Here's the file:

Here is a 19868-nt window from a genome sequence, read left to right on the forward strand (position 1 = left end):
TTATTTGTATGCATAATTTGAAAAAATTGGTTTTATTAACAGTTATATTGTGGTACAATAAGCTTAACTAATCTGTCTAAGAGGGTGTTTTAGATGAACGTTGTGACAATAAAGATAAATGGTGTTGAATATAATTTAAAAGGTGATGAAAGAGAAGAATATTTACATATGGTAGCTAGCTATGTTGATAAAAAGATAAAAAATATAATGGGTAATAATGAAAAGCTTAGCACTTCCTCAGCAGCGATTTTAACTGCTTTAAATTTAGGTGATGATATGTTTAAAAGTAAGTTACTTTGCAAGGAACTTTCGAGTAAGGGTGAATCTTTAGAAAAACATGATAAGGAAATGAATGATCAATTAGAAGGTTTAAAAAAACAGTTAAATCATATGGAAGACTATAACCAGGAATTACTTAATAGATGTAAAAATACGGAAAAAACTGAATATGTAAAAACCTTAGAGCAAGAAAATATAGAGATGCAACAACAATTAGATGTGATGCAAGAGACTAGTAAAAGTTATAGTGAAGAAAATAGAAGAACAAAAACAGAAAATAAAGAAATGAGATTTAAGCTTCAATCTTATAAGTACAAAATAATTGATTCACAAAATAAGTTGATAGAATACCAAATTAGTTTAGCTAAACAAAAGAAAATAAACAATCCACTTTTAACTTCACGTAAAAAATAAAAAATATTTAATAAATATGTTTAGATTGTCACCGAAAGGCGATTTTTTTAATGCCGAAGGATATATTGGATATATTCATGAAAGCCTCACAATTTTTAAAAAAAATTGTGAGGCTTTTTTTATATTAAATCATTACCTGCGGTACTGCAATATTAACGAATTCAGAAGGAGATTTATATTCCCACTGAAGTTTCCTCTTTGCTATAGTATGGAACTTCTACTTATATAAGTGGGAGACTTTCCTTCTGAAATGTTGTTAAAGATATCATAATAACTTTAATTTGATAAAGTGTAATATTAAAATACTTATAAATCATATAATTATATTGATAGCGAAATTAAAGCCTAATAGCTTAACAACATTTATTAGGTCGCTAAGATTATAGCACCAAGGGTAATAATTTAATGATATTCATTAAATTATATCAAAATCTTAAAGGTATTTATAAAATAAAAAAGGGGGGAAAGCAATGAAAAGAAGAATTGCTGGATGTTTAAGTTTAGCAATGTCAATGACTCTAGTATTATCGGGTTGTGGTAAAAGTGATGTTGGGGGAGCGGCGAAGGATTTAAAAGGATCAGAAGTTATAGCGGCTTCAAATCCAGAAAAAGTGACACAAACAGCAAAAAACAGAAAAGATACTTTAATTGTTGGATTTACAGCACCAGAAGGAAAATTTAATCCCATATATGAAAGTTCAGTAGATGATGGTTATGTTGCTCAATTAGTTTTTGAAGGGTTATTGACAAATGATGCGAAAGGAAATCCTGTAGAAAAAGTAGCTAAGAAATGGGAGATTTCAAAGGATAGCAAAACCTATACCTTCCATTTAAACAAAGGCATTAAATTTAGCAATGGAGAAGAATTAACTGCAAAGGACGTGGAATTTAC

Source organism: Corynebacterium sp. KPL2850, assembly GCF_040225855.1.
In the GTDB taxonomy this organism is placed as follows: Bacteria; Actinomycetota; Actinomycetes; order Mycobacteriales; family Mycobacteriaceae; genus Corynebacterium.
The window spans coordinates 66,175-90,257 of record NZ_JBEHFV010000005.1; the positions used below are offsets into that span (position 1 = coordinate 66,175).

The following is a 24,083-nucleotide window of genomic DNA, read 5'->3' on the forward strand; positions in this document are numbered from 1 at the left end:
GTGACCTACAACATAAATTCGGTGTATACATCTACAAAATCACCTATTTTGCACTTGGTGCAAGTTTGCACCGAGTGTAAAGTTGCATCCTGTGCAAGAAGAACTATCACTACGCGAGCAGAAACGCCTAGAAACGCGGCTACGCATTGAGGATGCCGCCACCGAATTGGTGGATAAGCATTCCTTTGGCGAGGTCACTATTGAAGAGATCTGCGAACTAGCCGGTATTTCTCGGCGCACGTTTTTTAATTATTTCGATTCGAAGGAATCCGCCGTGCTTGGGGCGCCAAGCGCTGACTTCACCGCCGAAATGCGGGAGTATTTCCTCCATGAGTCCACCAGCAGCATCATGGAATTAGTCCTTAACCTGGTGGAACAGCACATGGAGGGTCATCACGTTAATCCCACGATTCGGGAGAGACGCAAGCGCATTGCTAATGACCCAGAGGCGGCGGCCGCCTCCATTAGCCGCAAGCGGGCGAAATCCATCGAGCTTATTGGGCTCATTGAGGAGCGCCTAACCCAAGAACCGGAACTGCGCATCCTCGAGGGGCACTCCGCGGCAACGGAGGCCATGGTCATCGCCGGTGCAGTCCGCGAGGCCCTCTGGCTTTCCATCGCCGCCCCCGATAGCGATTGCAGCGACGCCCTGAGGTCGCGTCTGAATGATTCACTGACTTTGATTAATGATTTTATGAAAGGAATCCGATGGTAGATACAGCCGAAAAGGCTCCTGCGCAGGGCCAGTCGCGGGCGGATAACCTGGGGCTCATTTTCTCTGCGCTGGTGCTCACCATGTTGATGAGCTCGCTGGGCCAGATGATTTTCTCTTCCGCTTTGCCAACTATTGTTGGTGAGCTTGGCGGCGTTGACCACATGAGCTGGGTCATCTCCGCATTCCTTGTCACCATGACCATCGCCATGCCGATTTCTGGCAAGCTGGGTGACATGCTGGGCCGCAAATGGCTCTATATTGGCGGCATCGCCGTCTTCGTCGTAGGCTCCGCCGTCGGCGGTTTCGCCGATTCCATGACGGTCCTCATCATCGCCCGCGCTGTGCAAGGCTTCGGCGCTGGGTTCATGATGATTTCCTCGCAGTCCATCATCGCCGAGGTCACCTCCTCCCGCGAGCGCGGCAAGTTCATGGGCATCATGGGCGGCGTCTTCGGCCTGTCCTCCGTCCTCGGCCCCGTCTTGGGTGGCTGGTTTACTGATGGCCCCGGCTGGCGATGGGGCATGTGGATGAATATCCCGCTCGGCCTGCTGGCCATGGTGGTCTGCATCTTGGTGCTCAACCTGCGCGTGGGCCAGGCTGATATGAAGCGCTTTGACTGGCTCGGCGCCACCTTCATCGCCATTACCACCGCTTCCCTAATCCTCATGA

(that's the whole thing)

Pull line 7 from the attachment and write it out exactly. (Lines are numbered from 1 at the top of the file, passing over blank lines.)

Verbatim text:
GTGACCTACAACATAAATTCGGTGTATACATCTACAAAATCACCTATTTTGCACTTGGTGCAAGTTTGCACCGAGTGTAAAGTTGCATCCTGTGCAAGAAGAACTATCACTACGCGAGCAGAAACGCCTAGAAACGCGGCTACGCATTGAGGATGCCGCCACCGAATTGGTGGATAAGCATTCCTTTGGCGAGGTCACTATTGAAGAGATCTGCGAACTAGCCGGTATTTCTCGGCGCACGTTTTTTAATTATTTCGATTCGAAGGAATCCGCCGTGCTTGGGGCGCCAAGCGCTGACTTCACCGCCGAAATGCGGGAGTATTTCCTCCATGAGTCCACCAGCAGCATCATGGAATTAGTCCTTAACCTGGTGGAACAGCACATGGAGGGTCATCACGTTAATCCCACGATTCGGGAGAGACGCAAGCGCATTGCTAATGACCCAGAGGCGGCGGCCGCCTCCATTAGCCGCAAGCGGGCGAAATCCATCGAGCTTATTGGGCTCATTGAGGAGCGCCTAACCCAAGAACCGGAACTGCGCATCCTCGAGGGGCACTCCGCGGCAACGGAGGCCATGGTCATCGCCGGTGCAGTCCGCGAGGCCCTCTGGCTTTCCATCGCCGCCCCCGATAGCGATTGCAGCGACGCCCTGAGGTCGCGTCTGAATGATTCACTGACTTTGATTAATGATTTTATGAAAGGAATCCGATGGTAGATACAGCCGAAAAGGCTCCTGCGCAGGGCCAGTCGCGGGCGGATAACCTGGGGCTCATTTTCTCTGCGCTGGTGCTCACCATGTTGATGAGCTCGCTGGGCCAGATGATTTTCTCTTCCGCTTTGCCAACTATTGTTGGTGAGCTTGGCGGCGTTGACCACATGAGCTGGGTCATCTCCGCATTCCTTGTCACCATGACCATCGCCATGCCGATTTCTGGCAAGCTGGGTGACATGCTGGGCCGCAAATGGCTCTATATTGGCGGCATCGCCGTCTTCGTCGTAGGCTCCGCCGTCGGCGGTTTCGCCGATTCCATGACGGTCCTCATCATCGCCCGCGCTGTGCAAGGCTTCGGCGCTGGGTTCATGATGATTTCCTCGCAGTCCATCATCGCCGAGGTCACCTCCTCCCGCGAGCGCGGCAAGTTCATGGGCATCATGGGCGGCGTCTTCGGCCTGTCCTCCGTCCTCGGCCCCGTCTTGGGTGGCTGGTTTACTGATGGCCCCGGCTGGCGATGGGGCATGTGGATGAATATCCCGCTCGGCCTGCTGGCCATGGTGGTCTGCATCTTGGTGCTCAACCTGCGCGTGGGCCAGGCTGATATGAAGCGCTTTGACTGGCTCGGCGCCACCTTCATCGCCATTACCACCGCTTCCCTAATCCTCATGA